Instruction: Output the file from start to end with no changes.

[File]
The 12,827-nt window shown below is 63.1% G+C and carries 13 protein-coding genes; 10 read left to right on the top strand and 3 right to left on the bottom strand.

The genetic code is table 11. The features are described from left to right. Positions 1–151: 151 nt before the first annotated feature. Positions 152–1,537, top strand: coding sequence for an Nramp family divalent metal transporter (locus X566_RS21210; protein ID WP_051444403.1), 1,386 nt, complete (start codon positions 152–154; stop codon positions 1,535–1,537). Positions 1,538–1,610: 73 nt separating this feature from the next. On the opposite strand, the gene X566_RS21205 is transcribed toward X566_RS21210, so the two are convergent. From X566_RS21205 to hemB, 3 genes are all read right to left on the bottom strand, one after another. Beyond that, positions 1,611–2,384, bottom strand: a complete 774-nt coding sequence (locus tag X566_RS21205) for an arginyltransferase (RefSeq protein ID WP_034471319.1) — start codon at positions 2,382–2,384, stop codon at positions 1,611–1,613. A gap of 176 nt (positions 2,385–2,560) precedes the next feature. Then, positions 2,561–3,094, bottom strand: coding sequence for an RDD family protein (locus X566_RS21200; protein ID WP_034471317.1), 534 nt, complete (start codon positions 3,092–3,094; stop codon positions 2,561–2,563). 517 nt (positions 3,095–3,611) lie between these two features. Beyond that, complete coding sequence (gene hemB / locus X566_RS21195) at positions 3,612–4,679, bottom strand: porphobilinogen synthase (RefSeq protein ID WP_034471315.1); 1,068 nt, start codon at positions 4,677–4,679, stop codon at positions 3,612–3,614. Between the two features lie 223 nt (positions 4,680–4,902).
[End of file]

The 12,827-nt window shown below is 63.1% G+C and carries 13 protein-coding genes; 10 read left to right on the top strand and 3 right to left on the bottom strand.

The genetic code is table 11. The features are described from left to right. Positions 1–151: 151 nt before the first annotated feature. Positions 152–1,537, top strand: coding sequence for an Nramp family divalent metal transporter (locus X566_RS21210; protein ID WP_051444403.1), 1,386 nt, complete (start codon positions 152–154; stop codon positions 1,535–1,537). Positions 1,538–1,610: 73 nt separating this feature from the next. On the opposite strand, the gene X566_RS21205 is transcribed toward X566_RS21210, so the two are convergent. From X566_RS21205 to hemB, 3 genes are all read right to left on the bottom strand, one after another. Beyond that, positions 1,611–2,384, bottom strand: a complete 774-nt coding sequence (locus tag X566_RS21205) for an arginyltransferase (RefSeq protein ID WP_034471319.1) — start codon at positions 2,382–2,384, stop codon at positions 1,611–1,613. A gap of 176 nt (positions 2,385–2,560) precedes the next feature. Then, positions 2,561–3,094, bottom strand: coding sequence for an RDD family protein (locus X566_RS21200; protein ID WP_034471317.1), 534 nt, complete (start codon positions 3,092–3,094; stop codon positions 2,561–2,563). 517 nt (positions 3,095–3,611) lie between these two features. Beyond that, complete coding sequence (gene hemB / locus X566_RS21195) at positions 3,612–4,679, bottom strand: porphobilinogen synthase (RefSeq protein ID WP_034471315.1); 1,068 nt, start codon at positions 4,677–4,679, stop codon at positions 3,612–3,614. Between the two features lie 223 nt (positions 4,680–4,902).